NKY Chapter hosts People's Hearings | Kentuckians For The Commonwealth

NKY Chapter hosts People's Hearings

Over the past few months, members in northern Kentucky have been doing deep canvassing in neighborhoods in Covington looking to learn the issues neighbors were facing – with a specific interest in residents and members concerns with affordable housing in the region and the pollution from Interplastic Corporation.

As a result members and allies have been canvassing mostly in Latonia and City Heights. From that work the chapter decided to plan and host a series of People's Hearings – a place for people to share their vision and their concerns with their neighbors and elected officials, and where local elected officials were invited to come and listen. 

Over 50 people came to participate, and the speakers came from a variety of neighborhoods.

Susan Vogt, a passionate advocate for the environment and tackling the overconsumption of plastics who lives in Latonia, served as emcee. She introduced Lance Soto of Wallace Woods and is the president of the American Indian Movement of Indiana and Kentucky did a land acknowledgement - noting that the land in Covington was once inhabited by the Shawnee. He talked of their return recently to the Serpent Mound nearby in Ohio for the first time in over 150 years, and how much we can learn about protecting our community and environment from indigenous communities.

We also heard from Sister Joyce Moeller, who spoke about the stories of people in the Latonia neighborhood had shared with her during canvassing. People avoiding going outside, suffering headaches from the smell of plastic, and anecdotal stories of health concerns from both working and living near the facility. The smell and impact on day to day activity in the neighborhood have had a toll, and many in the neighborhood had been part of a class action settlement a couple of decades ago from the same facility.

Other speakers included Maddison Priest and Trevor Lyons, a couple that lived on the border of the Monte Casino neighborhood and the city of Ft Wright. They had been evicted after losing their jobs during the height of the Covid pandemic, when a new mangaement company took over the property and refused the Healthy at Home Fund designed to keep people in their homes as we recover from the pandemic. Now the couple are couch surfing as they look for a new place to live, even though they had gone through the process of being approved for the relief. 

Theirs was not the only housing issue though - Penny Blevins of the City Heights Housing Council spoke about the issues people in City Heights are experiencing. Delays in maintenance, coupled with the Housing Authority of Covington deciding to apply to sell the property due to the costs of fixing and modernizing the space, have many residents worried about where they will live. Beyond feeling ignored, many residents worry about where will they live when they have to move - knowing that Covington and many nearby cities already don't have enough landlords or properties accepting section 8 vouchers.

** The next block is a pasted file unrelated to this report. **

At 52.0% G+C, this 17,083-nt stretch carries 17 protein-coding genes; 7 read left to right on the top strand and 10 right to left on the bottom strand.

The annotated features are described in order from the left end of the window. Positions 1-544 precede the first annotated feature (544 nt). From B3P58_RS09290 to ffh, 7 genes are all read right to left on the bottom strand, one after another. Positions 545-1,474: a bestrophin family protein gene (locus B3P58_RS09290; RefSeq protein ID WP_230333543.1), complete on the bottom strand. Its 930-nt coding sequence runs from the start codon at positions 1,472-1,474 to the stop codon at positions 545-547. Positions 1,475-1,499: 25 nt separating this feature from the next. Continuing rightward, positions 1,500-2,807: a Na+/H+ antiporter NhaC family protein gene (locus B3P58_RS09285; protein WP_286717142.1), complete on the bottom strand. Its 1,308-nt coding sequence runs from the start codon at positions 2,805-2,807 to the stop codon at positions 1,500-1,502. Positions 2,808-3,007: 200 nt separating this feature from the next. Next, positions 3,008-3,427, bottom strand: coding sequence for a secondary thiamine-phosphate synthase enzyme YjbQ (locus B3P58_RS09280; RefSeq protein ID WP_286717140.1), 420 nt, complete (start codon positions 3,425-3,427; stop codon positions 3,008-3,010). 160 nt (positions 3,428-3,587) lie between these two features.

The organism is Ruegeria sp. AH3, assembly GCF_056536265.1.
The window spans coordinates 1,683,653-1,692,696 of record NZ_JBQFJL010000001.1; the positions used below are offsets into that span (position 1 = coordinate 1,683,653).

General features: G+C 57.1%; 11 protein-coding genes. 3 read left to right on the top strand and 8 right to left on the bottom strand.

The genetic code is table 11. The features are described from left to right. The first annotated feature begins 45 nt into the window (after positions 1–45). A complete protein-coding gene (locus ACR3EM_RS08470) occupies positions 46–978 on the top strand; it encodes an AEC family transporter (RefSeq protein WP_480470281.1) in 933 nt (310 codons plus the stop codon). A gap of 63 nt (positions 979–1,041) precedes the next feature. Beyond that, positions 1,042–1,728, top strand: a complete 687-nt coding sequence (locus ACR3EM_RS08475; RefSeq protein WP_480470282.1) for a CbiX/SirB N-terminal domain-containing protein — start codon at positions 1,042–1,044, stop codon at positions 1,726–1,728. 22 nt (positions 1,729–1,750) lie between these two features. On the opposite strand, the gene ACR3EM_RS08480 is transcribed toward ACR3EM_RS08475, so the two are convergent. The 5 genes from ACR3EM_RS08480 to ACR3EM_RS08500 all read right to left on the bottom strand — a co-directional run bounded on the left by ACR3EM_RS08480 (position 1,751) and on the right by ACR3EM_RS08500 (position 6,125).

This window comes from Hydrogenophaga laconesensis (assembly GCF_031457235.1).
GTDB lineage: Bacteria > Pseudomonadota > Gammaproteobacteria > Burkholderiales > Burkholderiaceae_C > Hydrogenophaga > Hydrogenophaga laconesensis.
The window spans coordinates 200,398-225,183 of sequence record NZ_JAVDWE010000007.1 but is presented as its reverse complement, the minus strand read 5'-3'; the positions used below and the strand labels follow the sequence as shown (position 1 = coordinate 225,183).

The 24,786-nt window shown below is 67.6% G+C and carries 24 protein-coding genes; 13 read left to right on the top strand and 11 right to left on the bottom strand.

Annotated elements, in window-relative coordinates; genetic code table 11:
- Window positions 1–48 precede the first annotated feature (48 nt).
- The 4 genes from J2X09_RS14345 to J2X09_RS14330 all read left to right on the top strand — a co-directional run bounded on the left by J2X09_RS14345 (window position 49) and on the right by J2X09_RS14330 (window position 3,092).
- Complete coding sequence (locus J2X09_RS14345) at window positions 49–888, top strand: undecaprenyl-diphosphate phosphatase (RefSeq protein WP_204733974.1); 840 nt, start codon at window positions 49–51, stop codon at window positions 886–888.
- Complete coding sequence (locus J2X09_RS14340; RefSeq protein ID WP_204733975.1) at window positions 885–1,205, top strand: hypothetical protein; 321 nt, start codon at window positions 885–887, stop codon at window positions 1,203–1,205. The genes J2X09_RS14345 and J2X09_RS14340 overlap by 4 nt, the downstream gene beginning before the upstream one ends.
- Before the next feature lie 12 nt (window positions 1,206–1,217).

Member Bethany Higgins of Mutter Gottes neighborhood shared the struggle of helping people look for housing, and knowing how hard it was to find a space. How increased rents were forcing people out, and the dwindling availability of places that accept vouchers is going to make it harder for families to have safe, affordable housing. Their insight of helping others, and looking for places for both their coworkers and themselves, illustrated how the problem is not isolated to people who will be forced to move from City Heights. Marva, a resident of Latonia Terrace, named the fear that residents of other complexes that the City manages have concerns about what will happen to their community. That they will be moving next, and may face the same labyrinth as those Bethany described.

Gloria San Miguel of the Westside talked about how she and her partner are raising their daughter, and how important it is to have spaces for families like theirs to both live and experience nature. Rising prices in their neighborhood means they may need to find a new place to live - away from the community they have helped build and foster. And these new developments don't just threaten their ability to stay, but a park that neighbors had built out of an unused lot, which includes a community gardent and celebrated urban chickens, is at risk. She and others from the neighborhood came to talk to folks about their concerns with the park. 

Jason Worms of Fort Wright closed out the conversation by encouraging people to talk with their neighbors, elected officials, and to take action with Kentuckians For The Commonwealth. Since the event, the chapter has created actions for Covington and Kenton county around housing and interplastics. We hope to expand the housing work to include Boone and Campbell soon, but for now are working to build the relationships with our neighbors in Kenton County to promote affordable housing throughout the county - and helping people stay in the communities they want to call home.

Housing Authority of Covington meetings are held at 4:30 pm on the 3rd Wednesday of every month (the next being July 21st) at 2300 Madison Avenue. 

You can see those actions at bit.ly/KentonHousing and bit.ly/Interplastics. You can view the videos of several of the speakers on our chapter facebook page

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